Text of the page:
Dear Teacher

Dear Smile Fingers,
I sleep in my bed with Blankie and not in the car turned around so I couldn’t see you until Milk Hands took me out and said hi and buh-bye and you leaned in and said I’ve gotten fat and you don’t know where my brother is oh no you don’t and bed is good but the car is gooder.


Dear Mrs. Smith,
Mom made me pull out all my school clothes, she put them in a box. She said [in a Mom voice] “We aren’t going to use these, so we may as well pack them up.” Then she made me put away the stuff from my desk we got from you. You remember when we went to your house and threw candy at you? [laughs] I don’t know where to put my folders so I put them under the bed but don’t tell Mom. I miss when you read to us but not when you made me put my book away.


Dear Teacher,
I only know a little about you; from the e-mails you send, the Zoom meetings I overhear, and the morning videos you share every day. I spoke to you forever ago, at carpool pickup after school, but never appreciated what you did before that time.
Most days, I can’t get my son to get off the floor if he’s determined to melt there. Yet, every day; you taught him, motivated him, got him to work, and loved him. Your stinkeye is legendary.
As I tucked my baby into bed, I remembered how you smiled and talked to him at pickup. As we folded the school clothes and sorted the school folders, I remembered the school conferences and class parties you held. You were surrounded by noise and chaos but thrived and guided so all those children also thrived.
You’re amazing -I thought you should know.
I’m not sure what to tell you, as normal keeps getting put off till later, except for, “Thank you.” Thank you for the magic you performed for every person for every day. I know you’ll get to do it again; will you stick around till the baby’s old enough?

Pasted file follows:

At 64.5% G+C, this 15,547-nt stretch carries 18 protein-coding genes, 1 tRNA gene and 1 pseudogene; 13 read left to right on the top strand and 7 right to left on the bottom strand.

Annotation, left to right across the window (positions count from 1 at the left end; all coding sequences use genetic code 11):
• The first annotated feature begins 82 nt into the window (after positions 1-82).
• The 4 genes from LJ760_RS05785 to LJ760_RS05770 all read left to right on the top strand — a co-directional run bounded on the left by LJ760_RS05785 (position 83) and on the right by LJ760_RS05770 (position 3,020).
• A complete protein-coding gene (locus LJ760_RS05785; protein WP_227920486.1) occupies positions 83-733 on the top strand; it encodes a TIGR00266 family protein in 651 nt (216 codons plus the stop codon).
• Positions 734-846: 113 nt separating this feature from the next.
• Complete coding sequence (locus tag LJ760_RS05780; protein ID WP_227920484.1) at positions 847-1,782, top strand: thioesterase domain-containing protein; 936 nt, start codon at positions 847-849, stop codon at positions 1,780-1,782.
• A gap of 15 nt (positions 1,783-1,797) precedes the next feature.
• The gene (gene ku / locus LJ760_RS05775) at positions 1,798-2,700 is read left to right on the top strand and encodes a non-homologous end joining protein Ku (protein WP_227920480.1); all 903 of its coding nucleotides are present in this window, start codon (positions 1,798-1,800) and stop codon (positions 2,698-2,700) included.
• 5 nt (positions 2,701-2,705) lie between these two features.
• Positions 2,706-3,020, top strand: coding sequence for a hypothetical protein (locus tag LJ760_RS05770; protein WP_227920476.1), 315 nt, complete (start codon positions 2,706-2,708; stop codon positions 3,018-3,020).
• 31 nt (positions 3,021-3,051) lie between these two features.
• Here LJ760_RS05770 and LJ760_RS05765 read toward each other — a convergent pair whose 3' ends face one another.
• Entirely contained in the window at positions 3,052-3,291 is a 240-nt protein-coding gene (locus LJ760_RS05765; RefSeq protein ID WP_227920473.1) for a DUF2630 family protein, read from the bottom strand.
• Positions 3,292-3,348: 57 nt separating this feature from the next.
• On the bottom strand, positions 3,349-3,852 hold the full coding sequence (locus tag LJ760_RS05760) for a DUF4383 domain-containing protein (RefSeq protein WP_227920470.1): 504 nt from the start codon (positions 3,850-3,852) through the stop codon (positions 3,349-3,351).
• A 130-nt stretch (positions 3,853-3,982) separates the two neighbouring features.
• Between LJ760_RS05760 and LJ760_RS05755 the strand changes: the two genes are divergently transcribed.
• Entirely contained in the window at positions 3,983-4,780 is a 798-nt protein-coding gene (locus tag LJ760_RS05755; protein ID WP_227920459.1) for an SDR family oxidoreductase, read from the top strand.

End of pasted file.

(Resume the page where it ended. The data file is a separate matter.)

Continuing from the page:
Anyway, thank you. And sorry about the candy-throwing.


Written for the teachers.

©2020 Chelsea Owens

21 thoughts on “Dear Teacher

  1. Pretty awesome of you. I’m sure Mrs. Smith appreciates the affirmation. My class of 45 boys and 15 girls had the dubious distinction of causing more early retirements than any other class in our small town.

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  2. So glad to see the teacher getting some love. I regularly encouraged parents to come into our class when I was teaching to volunteer. They’d usually stay an hour or two. The most frequent comment I’d get as they were leaving was, “I don’t know how you do this each day.”

    For all of the difficult challenges you face, there are moments of pure joy. Getting hugs from your students every day doesn’t hurt either.😊

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  3. I enjoyed the different perspectives. Such confusing times. So much to learn – especially in appreciation for each other and what we had/have.

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